Runner Morhad Amdouni missed the gist of the memo about the International Olympic Committee changing the motto ahead of the Tokyo Olympics. The committee added a word to the existing motto so that it now reads “Citius, Altius, Fortius – Communiter.”
In English, that’s “Faster, Higher, Stronger – Together,” which finally acknowledges the unifying power of sports, unless you’re talking about Soviet-bloc nations doing a hatchet job on Team USA in the 1972 men’s basketball final.
However, it seems the French marathoner lost something in the translation. He interpreted the last word to mean “every man for himself.”
Unhorsemanlike conduct was a late entry for most despicable behavior
Even if American television viewers largely ignored a competition half a world away, Tokyo pulled off a successful Olympics under trying circumstances. The pandemic postponed the quadrennial event for a year and nearly torpedoed it again this summer. However, organizers succeeded in squeezing in all the competitions, even if they had to ban spectators to do so.
The affair was running smoothly right up until the final days. That’s when a German coach marred an equestrian competition with an unthinkable act. The IOC ejected Kim Raisner, coach of her nation’s modern pentathlon team, from the remainder of the Olympics after she struck a horse and encouraged the rider to do the same during Friday’s show-jumping competition.
According to CBS News, Saint Boy became distressed and refused to follow the commands of rider Annika Schleu. As Schleu tried to encourage the horse to start the competition, she used her riding crop to strike Saint Boy on the hindquarter. Raisner then reached over a barrier and punched the horse while imploring Schleu to “really hit it.”
In terms of inflicting pain, the blows from the riding crop were worse than what the coach did. But the video of Raisner reaching over the barrier to strike the horse with a closed fist appalled viewers. There was understandably no support for allowing her to continue in her role.
The Tokyo Olympics concluded with a sleazy moment
The gold-medal performance for crummy behavior in the Tokyo Olympics followed on the final day. Amdouni, the French distance runner, didn’t have a “hold my beer” moment as much as did a “you can’t have any water” moment.
Competing in Sunday’s marathon, Amdouni intentionally knocked over a row of water bottles, grabbing the very last one for himself and leaving competitors behind him thirsty. Had it been two miles into the Sapporo course in 60-degree temperatures, that would have been one thing. But the more than 100 runners were 17 miles into their day, and the temperature was 84 degrees with high humidity.
The bottles stood in two rows on a table when Amdouni, in a pack with several other runners, stuck out his right arm and knocked close to two dozen bottles to the ground. He grabbed the last remaining bottle and went on his way.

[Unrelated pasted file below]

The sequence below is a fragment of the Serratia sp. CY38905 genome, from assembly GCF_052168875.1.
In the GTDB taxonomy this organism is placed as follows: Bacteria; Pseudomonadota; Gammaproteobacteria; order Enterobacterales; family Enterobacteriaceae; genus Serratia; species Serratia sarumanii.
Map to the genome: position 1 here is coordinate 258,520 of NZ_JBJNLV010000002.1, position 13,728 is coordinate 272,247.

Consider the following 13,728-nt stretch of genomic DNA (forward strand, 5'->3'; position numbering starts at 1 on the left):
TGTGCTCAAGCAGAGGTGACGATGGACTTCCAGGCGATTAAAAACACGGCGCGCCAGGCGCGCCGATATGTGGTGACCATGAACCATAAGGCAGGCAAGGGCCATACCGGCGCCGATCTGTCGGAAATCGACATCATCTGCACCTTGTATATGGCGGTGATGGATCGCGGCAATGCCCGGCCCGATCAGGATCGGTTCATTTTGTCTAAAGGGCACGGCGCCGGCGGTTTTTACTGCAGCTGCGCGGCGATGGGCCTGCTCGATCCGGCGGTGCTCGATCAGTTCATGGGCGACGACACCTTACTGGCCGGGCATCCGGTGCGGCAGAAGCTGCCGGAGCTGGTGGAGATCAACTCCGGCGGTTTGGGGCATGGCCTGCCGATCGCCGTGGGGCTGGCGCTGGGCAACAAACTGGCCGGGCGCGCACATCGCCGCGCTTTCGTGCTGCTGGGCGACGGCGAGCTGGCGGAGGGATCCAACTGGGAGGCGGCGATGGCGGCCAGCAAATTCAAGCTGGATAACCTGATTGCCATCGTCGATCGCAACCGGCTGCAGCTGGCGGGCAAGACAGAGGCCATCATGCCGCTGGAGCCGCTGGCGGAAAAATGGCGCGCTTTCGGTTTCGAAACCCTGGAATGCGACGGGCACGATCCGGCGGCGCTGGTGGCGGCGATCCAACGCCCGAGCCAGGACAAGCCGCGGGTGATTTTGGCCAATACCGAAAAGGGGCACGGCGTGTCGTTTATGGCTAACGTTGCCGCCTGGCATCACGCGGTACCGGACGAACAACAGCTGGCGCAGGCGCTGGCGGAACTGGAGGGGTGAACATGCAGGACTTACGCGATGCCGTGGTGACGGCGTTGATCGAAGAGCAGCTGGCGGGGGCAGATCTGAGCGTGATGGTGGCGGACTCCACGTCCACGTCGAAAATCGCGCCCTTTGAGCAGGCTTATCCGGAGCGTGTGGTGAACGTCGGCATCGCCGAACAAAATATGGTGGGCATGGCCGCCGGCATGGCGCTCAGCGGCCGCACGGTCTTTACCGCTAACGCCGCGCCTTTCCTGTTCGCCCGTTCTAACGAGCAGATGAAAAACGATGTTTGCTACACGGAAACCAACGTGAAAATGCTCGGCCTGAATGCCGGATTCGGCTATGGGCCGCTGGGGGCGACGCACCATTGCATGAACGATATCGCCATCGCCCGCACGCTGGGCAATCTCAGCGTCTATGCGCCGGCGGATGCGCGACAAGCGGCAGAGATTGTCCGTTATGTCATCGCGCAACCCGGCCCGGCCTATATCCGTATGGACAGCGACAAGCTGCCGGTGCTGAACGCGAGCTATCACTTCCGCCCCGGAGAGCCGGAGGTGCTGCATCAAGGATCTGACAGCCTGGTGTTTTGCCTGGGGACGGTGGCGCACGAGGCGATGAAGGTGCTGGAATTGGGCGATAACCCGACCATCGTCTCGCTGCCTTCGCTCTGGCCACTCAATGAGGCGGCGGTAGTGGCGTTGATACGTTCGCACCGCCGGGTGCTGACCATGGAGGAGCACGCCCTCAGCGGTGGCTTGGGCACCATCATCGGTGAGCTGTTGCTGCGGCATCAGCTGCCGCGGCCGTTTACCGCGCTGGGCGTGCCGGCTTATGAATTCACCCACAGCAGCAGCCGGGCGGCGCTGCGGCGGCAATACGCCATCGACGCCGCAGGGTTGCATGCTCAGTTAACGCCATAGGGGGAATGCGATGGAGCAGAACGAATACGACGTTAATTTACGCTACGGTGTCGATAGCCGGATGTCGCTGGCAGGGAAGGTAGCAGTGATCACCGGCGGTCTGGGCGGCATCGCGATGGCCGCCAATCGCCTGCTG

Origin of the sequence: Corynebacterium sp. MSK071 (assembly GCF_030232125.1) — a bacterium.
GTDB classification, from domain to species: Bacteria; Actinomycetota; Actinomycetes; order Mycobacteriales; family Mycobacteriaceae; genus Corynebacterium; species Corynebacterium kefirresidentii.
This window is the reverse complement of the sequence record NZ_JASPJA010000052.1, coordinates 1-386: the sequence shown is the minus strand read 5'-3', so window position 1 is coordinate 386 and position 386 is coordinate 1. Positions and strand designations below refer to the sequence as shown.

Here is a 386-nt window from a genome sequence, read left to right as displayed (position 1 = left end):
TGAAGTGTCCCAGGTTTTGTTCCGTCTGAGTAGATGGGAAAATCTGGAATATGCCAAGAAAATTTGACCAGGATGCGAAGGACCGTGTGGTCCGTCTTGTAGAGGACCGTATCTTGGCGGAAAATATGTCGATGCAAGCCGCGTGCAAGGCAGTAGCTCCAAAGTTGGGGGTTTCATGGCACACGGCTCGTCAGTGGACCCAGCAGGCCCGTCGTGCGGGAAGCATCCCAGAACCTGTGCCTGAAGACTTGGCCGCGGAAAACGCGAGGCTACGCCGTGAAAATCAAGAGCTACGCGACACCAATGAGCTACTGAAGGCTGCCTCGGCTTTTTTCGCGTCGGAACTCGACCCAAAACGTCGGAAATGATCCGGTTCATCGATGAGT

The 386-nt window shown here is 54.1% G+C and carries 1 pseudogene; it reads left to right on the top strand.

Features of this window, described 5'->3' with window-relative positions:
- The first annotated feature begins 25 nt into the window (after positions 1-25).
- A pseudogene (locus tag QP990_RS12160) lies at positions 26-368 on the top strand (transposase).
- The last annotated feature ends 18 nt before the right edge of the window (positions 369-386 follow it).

Organizers set up water stations throughout the marathon course, so it’s not as though the other runners went lacking over the remaining nine miles. But it’s hard to make a case that what Amdouni did was the result of clumsiness or delirium, especially since he completed the race.
Amdouni finished in 17th place, about six minutes behind winner Eliud Kipchoge, the defending champion. His excuse doesn’t pass the smell test.
“To guarantee freshness to the bottles, they are soaked in water, which makes them slippery,” he said in a statement, according to Eurosport. “However, it is clear that I am trying to get one from the beginning of the row, but they slip as soon as we touch them.”
Recalling Frank Shorter’s marathon triumph
When it comes to shady behavior in Olympic marathons, Amdouni has nothing on Norbert Sudhaus and the stunt he pulled in 1972.
American Frank Shorter tried an ambitious double at the Munich Olympics. He finished fifth in the men’s 10,000 meters final, breaking the American record. A few days later, he won the gold medal in the marathon, but not without enduring drama late in the race.
Shorter remained in command as the runners made their way back to Olympic Stadium, where the event would conclude at the finish line on the track. Roughly 20 seconds before Shorter reached the stadium, cheers went up from inside as Sudhaus, a German student dressed like a competitor, came charging out of the tunnel and onto the track.
Shorter made it inside shortly afterward and saw Sudhaus. The American was confident Sudhaus was a fraud since no one had passed him along the way, and race officials quickly came to the same conclusion. They were prepared to yank Sudhaus off the track before he reached the finish line, but he exited through another tunnel first.
ABC Sports commentator Eric Siegel’s impassioned cry during the confusion, “It’s a fake, Frank!” became a sound bite played repeatedly over the years.
“Someone from the stands yelled, ‘Don’t worry, Frank,’” Shorter recalled. “I said to myself, “Why should I worry? I’m winning. … If somebody had gone by me, I would have known it.”
That’s how real marathoners deal with adversity.